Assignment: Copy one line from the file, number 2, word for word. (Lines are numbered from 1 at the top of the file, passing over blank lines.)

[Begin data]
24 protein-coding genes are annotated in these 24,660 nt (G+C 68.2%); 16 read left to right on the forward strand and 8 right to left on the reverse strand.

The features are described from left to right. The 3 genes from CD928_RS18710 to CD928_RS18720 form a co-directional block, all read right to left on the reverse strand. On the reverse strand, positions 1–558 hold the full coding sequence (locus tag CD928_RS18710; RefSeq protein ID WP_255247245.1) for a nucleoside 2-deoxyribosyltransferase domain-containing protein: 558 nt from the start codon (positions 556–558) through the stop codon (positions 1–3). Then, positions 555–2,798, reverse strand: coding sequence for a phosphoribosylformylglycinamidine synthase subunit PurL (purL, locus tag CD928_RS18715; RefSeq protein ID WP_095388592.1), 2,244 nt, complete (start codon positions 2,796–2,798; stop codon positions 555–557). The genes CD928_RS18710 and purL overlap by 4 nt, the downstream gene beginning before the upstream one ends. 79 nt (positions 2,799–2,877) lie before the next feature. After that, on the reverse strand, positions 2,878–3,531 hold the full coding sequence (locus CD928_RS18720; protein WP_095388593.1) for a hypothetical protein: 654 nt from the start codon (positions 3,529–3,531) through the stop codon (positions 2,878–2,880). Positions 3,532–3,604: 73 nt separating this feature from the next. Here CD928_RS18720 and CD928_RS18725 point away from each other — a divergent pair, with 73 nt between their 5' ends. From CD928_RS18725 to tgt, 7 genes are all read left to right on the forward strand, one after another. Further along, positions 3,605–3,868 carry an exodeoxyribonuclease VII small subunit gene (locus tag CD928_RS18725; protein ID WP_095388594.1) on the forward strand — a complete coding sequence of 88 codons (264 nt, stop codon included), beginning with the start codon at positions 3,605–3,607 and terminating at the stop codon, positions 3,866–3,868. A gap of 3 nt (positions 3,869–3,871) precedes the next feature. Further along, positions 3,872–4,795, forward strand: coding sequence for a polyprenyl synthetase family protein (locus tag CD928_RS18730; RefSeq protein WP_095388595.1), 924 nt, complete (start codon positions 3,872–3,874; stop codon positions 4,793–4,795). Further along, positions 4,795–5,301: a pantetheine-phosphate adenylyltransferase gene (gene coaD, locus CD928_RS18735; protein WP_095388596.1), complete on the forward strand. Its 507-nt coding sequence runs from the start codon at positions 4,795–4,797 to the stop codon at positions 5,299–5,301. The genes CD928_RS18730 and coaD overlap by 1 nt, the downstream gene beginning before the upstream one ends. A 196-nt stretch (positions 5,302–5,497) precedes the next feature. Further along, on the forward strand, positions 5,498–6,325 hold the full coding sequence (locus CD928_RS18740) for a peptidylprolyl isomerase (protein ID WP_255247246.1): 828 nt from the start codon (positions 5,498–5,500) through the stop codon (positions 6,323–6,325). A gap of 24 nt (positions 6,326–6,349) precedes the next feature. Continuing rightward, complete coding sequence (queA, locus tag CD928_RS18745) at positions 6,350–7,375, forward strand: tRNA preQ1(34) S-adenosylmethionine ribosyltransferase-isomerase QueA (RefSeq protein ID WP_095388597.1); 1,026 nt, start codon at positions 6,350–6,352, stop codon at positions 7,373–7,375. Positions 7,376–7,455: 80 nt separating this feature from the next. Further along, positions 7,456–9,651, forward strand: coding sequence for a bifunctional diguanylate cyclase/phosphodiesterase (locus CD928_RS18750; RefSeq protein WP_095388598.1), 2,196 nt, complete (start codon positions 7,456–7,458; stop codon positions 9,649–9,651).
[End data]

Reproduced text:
The features are described from left to right. The 3 genes from CD928_RS18710 to CD928_RS18720 form a co-directional block, all read right to left on the reverse strand. On the reverse strand, positions 1–558 hold the full coding sequence (locus tag CD928_RS18710; RefSeq protein ID WP_255247245.1) for a nucleoside 2-deoxyribosyltransferase domain-containing protein: 558 nt from the start codon (positions 556–558) through the stop codon (positions 1–3). Then, positions 555–2,798, reverse strand: coding sequence for a phosphoribosylformylglycinamidine synthase subunit PurL (purL, locus tag CD928_RS18715; RefSeq protein ID WP_095388592.1), 2,244 nt, complete (start codon positions 2,796–2,798; stop codon positions 555–557). The genes CD928_RS18710 and purL overlap by 4 nt, the downstream gene beginning before the upstream one ends. 79 nt (positions 2,799–2,877) lie before the next feature. After that, on the reverse strand, positions 2,878–3,531 hold the full coding sequence (locus CD928_RS18720; protein WP_095388593.1) for a hypothetical protein: 654 nt from the start codon (positions 3,529–3,531) through the stop codon (positions 2,878–2,880). Positions 3,532–3,604: 73 nt separating this feature from the next. Here CD928_RS18720 and CD928_RS18725 point away from each other — a divergent pair, with 73 nt between their 5' ends. From CD928_RS18725 to tgt, 7 genes are all read left to right on the forward strand, one after another. Further along, positions 3,605–3,868 carry an exodeoxyribonuclease VII small subunit gene (locus tag CD928_RS18725; protein ID WP_095388594.1) on the forward strand — a complete coding sequence of 88 codons (264 nt, stop codon included), beginning with the start codon at positions 3,605–3,607 and terminating at the stop codon, positions 3,866–3,868. A gap of 3 nt (positions 3,869–3,871) precedes the next feature. Further along, positions 3,872–4,795, forward strand: coding sequence for a polyprenyl synthetase family protein (locus tag CD928_RS18730; RefSeq protein WP_095388595.1), 924 nt, complete (start codon positions 3,872–3,874; stop codon positions 4,793–4,795). Further along, positions 4,795–5,301: a pantetheine-phosphate adenylyltransferase gene (gene coaD, locus CD928_RS18735; protein WP_095388596.1), complete on the forward strand. Its 507-nt coding sequence runs from the start codon at positions 4,795–4,797 to the stop codon at positions 5,299–5,301. The genes CD928_RS18730 and coaD overlap by 1 nt, the downstream gene beginning before the upstream one ends. A 196-nt stretch (positions 5,302–5,497) precedes the next feature. Further along, on the forward strand, positions 5,498–6,325 hold the full coding sequence (locus CD928_RS18740) for a peptidylprolyl isomerase (protein ID WP_255247246.1): 828 nt from the start codon (positions 5,498–5,500) through the stop codon (positions 6,323–6,325). A gap of 24 nt (positions 6,326–6,349) precedes the next feature. Continuing rightward, complete coding sequence (queA, locus tag CD928_RS18745) at positions 6,350–7,375, forward strand: tRNA preQ1(34) S-adenosylmethionine ribosyltransferase-isomerase QueA (RefSeq protein ID WP_095388597.1); 1,026 nt, start codon at positions 6,350–6,352, stop codon at positions 7,373–7,375. Positions 7,376–7,455: 80 nt separating this feature from the next. Further along, positions 7,456–9,651, forward strand: coding sequence for a bifunctional diguanylate cyclase/phosphodiesterase (locus CD928_RS18750; RefSeq protein WP_095388598.1), 2,196 nt, complete (start codon positions 7,456–7,458; stop codon positions 9,649–9,651).